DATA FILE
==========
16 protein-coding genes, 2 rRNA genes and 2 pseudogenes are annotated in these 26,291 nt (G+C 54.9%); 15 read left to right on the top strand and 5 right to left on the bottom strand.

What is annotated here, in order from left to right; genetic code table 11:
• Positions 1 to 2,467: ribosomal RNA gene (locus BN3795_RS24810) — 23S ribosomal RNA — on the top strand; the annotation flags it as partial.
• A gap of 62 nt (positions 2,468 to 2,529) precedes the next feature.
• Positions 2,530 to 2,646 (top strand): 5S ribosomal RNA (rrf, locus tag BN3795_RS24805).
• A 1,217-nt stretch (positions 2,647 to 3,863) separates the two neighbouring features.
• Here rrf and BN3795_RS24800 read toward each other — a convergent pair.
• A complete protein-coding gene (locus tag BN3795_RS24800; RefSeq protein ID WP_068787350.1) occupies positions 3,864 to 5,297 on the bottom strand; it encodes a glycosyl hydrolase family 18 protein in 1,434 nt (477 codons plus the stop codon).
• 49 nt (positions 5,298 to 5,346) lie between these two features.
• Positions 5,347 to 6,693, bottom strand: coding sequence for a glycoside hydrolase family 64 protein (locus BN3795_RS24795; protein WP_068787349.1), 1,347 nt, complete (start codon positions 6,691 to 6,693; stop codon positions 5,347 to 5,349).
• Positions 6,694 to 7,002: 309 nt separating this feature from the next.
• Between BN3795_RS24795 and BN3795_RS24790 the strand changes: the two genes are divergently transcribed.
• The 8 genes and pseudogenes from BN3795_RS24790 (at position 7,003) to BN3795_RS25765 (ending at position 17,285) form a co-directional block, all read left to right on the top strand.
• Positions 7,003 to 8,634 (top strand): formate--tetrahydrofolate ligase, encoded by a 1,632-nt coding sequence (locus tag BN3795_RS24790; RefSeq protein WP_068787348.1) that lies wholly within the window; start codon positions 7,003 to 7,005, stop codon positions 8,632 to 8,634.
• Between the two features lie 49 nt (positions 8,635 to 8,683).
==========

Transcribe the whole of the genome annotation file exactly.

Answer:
16 protein-coding genes, 2 rRNA genes and 2 pseudogenes are annotated in these 26,291 nt (G+C 54.9%); 15 read left to right on the top strand and 5 right to left on the bottom strand.

What is annotated here, in order from left to right; genetic code table 11:
• Positions 1 to 2,467: ribosomal RNA gene (locus BN3795_RS24810) — 23S ribosomal RNA — on the top strand; the annotation flags it as partial.
• A gap of 62 nt (positions 2,468 to 2,529) precedes the next feature.
• Positions 2,530 to 2,646 (top strand): 5S ribosomal RNA (rrf, locus tag BN3795_RS24805).
• A 1,217-nt stretch (positions 2,647 to 3,863) separates the two neighbouring features.
• Here rrf and BN3795_RS24800 read toward each other — a convergent pair.
• A complete protein-coding gene (locus tag BN3795_RS24800; RefSeq protein ID WP_068787350.1) occupies positions 3,864 to 5,297 on the bottom strand; it encodes a glycosyl hydrolase family 18 protein in 1,434 nt (477 codons plus the stop codon).
• 49 nt (positions 5,298 to 5,346) lie between these two features.
• Positions 5,347 to 6,693, bottom strand: coding sequence for a glycoside hydrolase family 64 protein (locus BN3795_RS24795; protein WP_068787349.1), 1,347 nt, complete (start codon positions 6,691 to 6,693; stop codon positions 5,347 to 5,349).
• Positions 6,694 to 7,002: 309 nt separating this feature from the next.
• Between BN3795_RS24795 and BN3795_RS24790 the strand changes: the two genes are divergently transcribed.
• The 8 genes and pseudogenes from BN3795_RS24790 (at position 7,003) to BN3795_RS25765 (ending at position 17,285) form a co-directional block, all read left to right on the top strand.
• Positions 7,003 to 8,634 (top strand): formate--tetrahydrofolate ligase, encoded by a 1,632-nt coding sequence (locus tag BN3795_RS24790; RefSeq protein WP_068787348.1) that lies wholly within the window; start codon positions 7,003 to 7,005, stop codon positions 8,632 to 8,634.
• Between the two features lie 49 nt (positions 8,635 to 8,683).